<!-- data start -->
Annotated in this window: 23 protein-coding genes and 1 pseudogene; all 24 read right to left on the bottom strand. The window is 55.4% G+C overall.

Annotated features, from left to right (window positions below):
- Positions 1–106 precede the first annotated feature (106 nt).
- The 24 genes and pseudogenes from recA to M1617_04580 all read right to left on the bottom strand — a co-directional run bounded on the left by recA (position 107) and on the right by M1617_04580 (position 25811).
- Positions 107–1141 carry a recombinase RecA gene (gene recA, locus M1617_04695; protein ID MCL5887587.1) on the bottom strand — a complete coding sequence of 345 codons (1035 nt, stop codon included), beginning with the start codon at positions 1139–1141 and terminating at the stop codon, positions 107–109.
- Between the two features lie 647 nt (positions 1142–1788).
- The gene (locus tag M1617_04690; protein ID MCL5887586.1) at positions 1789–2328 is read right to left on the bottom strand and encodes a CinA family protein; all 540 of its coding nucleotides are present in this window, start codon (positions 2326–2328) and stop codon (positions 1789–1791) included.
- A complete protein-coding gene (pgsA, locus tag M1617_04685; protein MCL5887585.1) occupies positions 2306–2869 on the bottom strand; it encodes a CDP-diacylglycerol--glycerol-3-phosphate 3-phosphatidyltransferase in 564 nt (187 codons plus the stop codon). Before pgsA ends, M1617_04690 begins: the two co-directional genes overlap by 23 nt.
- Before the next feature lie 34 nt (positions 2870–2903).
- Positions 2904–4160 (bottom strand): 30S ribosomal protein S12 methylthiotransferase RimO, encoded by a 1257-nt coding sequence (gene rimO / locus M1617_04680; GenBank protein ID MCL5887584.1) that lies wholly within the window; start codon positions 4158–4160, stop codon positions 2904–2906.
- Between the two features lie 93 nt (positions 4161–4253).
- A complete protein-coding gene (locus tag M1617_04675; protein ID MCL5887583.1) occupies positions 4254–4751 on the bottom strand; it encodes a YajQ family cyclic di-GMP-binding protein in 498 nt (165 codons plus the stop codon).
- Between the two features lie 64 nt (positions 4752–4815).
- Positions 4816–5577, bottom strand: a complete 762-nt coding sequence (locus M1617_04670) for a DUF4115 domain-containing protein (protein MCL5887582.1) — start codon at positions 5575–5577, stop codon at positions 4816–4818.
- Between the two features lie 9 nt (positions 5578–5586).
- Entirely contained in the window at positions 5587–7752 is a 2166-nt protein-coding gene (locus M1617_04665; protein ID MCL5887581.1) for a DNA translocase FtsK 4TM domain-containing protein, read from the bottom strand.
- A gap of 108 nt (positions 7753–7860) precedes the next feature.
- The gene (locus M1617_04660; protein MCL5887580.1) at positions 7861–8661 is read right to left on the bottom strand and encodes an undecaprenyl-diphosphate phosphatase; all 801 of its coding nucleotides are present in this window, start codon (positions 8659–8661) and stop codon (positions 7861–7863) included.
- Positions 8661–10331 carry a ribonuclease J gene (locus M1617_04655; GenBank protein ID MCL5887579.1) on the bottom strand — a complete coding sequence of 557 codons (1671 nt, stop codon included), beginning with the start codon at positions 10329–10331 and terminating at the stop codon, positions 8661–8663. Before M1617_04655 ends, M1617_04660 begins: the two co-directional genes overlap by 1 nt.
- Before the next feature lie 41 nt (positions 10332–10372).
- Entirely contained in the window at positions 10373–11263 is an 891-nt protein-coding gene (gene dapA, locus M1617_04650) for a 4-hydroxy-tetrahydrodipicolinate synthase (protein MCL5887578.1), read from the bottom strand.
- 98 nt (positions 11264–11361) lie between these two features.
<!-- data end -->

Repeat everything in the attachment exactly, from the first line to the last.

Annotated in this window: 23 protein-coding genes and 1 pseudogene; all 24 read right to left on the bottom strand. The window is 55.4% G+C overall.

Annotated features, from left to right (window positions below):
- Positions 1–106 precede the first annotated feature (106 nt).
- The 24 genes and pseudogenes from recA to M1617_04580 all read right to left on the bottom strand — a co-directional run bounded on the left by recA (position 107) and on the right by M1617_04580 (position 25811).
- Positions 107–1141 carry a recombinase RecA gene (gene recA, locus M1617_04695; protein ID MCL5887587.1) on the bottom strand — a complete coding sequence of 345 codons (1035 nt, stop codon included), beginning with the start codon at positions 1139–1141 and terminating at the stop codon, positions 107–109.
- Between the two features lie 647 nt (positions 1142–1788).
- The gene (locus tag M1617_04690; protein ID MCL5887586.1) at positions 1789–2328 is read right to left on the bottom strand and encodes a CinA family protein; all 540 of its coding nucleotides are present in this window, start codon (positions 2326–2328) and stop codon (positions 1789–1791) included.
- A complete protein-coding gene (pgsA, locus tag M1617_04685; protein MCL5887585.1) occupies positions 2306–2869 on the bottom strand; it encodes a CDP-diacylglycerol--glycerol-3-phosphate 3-phosphatidyltransferase in 564 nt (187 codons plus the stop codon). Before pgsA ends, M1617_04690 begins: the two co-directional genes overlap by 23 nt.
- Before the next feature lie 34 nt (positions 2870–2903).
- Positions 2904–4160 (bottom strand): 30S ribosomal protein S12 methylthiotransferase RimO, encoded by a 1257-nt coding sequence (gene rimO / locus M1617_04680; GenBank protein ID MCL5887584.1) that lies wholly within the window; start codon positions 4158–4160, stop codon positions 2904–2906.
- Between the two features lie 93 nt (positions 4161–4253).
- A complete protein-coding gene (locus tag M1617_04675; protein ID MCL5887583.1) occupies positions 4254–4751 on the bottom strand; it encodes a YajQ family cyclic di-GMP-binding protein in 498 nt (165 codons plus the stop codon).
- Between the two features lie 64 nt (positions 4752–4815).
- Positions 4816–5577, bottom strand: a complete 762-nt coding sequence (locus M1617_04670) for a DUF4115 domain-containing protein (protein MCL5887582.1) — start codon at positions 5575–5577, stop codon at positions 4816–4818.
- Between the two features lie 9 nt (positions 5578–5586).
- Entirely contained in the window at positions 5587–7752 is a 2166-nt protein-coding gene (locus M1617_04665; protein ID MCL5887581.1) for a DNA translocase FtsK 4TM domain-containing protein, read from the bottom strand.
- A gap of 108 nt (positions 7753–7860) precedes the next feature.
- The gene (locus M1617_04660; protein MCL5887580.1) at positions 7861–8661 is read right to left on the bottom strand and encodes an undecaprenyl-diphosphate phosphatase; all 801 of its coding nucleotides are present in this window, start codon (positions 8659–8661) and stop codon (positions 7861–7863) included.
- Positions 8661–10331 carry a ribonuclease J gene (locus M1617_04655; GenBank protein ID MCL5887579.1) on the bottom strand — a complete coding sequence of 557 codons (1671 nt, stop codon included), beginning with the start codon at positions 10329–10331 and terminating at the stop codon, positions 8661–8663. Before M1617_04655 ends, M1617_04660 begins: the two co-directional genes overlap by 1 nt.
- Before the next feature lie 41 nt (positions 10332–10372).
- Entirely contained in the window at positions 10373–11263 is an 891-nt protein-coding gene (gene dapA, locus M1617_04650) for a 4-hydroxy-tetrahydrodipicolinate synthase (protein MCL5887578.1), read from the bottom strand.
- 98 nt (positions 11264–11361) lie between these two features.